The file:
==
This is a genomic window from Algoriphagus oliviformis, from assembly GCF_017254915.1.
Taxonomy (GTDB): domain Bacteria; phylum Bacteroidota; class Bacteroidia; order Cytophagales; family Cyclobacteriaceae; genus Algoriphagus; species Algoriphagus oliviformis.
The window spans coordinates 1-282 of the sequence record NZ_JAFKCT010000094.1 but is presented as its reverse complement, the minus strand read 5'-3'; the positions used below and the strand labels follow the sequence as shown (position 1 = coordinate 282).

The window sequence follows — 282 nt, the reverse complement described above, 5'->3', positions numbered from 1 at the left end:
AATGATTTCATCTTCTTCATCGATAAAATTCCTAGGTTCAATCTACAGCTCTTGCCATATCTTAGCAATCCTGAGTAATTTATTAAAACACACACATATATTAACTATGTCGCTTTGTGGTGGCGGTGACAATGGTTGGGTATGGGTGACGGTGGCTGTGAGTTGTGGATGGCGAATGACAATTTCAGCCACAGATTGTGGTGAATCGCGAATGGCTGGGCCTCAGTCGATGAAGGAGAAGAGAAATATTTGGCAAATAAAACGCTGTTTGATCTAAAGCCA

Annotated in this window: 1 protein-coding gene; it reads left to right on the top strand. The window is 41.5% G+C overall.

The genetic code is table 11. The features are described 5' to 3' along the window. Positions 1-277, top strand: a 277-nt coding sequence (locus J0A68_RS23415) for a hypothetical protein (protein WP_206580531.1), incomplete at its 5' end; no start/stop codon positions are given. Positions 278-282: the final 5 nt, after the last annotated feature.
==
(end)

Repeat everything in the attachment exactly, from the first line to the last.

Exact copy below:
This is a genomic window from Algoriphagus oliviformis, from assembly GCF_017254915.1.
Taxonomy (GTDB): domain Bacteria; phylum Bacteroidota; class Bacteroidia; order Cytophagales; family Cyclobacteriaceae; genus Algoriphagus; species Algoriphagus oliviformis.
The window spans coordinates 1-282 of the sequence record NZ_JAFKCT010000094.1 but is presented as its reverse complement, the minus strand read 5'-3'; the positions used below and the strand labels follow the sequence as shown (position 1 = coordinate 282).

The window sequence follows — 282 nt, the reverse complement described above, 5'->3', positions numbered from 1 at the left end:
AATGATTTCATCTTCTTCATCGATAAAATTCCTAGGTTCAATCTACAGCTCTTGCCATATCTTAGCAATCCTGAGTAATTTATTAAAACACACACATATATTAACTATGTCGCTTTGTGGTGGCGGTGACAATGGTTGGGTATGGGTGACGGTGGCTGTGAGTTGTGGATGGCGAATGACAATTTCAGCCACAGATTGTGGTGAATCGCGAATGGCTGGGCCTCAGTCGATGAAGGAGAAGAGAAATATTTGGCAAATAAAACGCTGTTTGATCTAAAGCCA

Annotated in this window: 1 protein-coding gene; it reads left to right on the top strand. The window is 41.5% G+C overall.

The genetic code is table 11. The features are described 5' to 3' along the window. Positions 1-277, top strand: a 277-nt coding sequence (locus J0A68_RS23415) for a hypothetical protein (protein WP_206580531.1), incomplete at its 5' end; no start/stop codon positions are given. Positions 278-282: the final 5 nt, after the last annotated feature.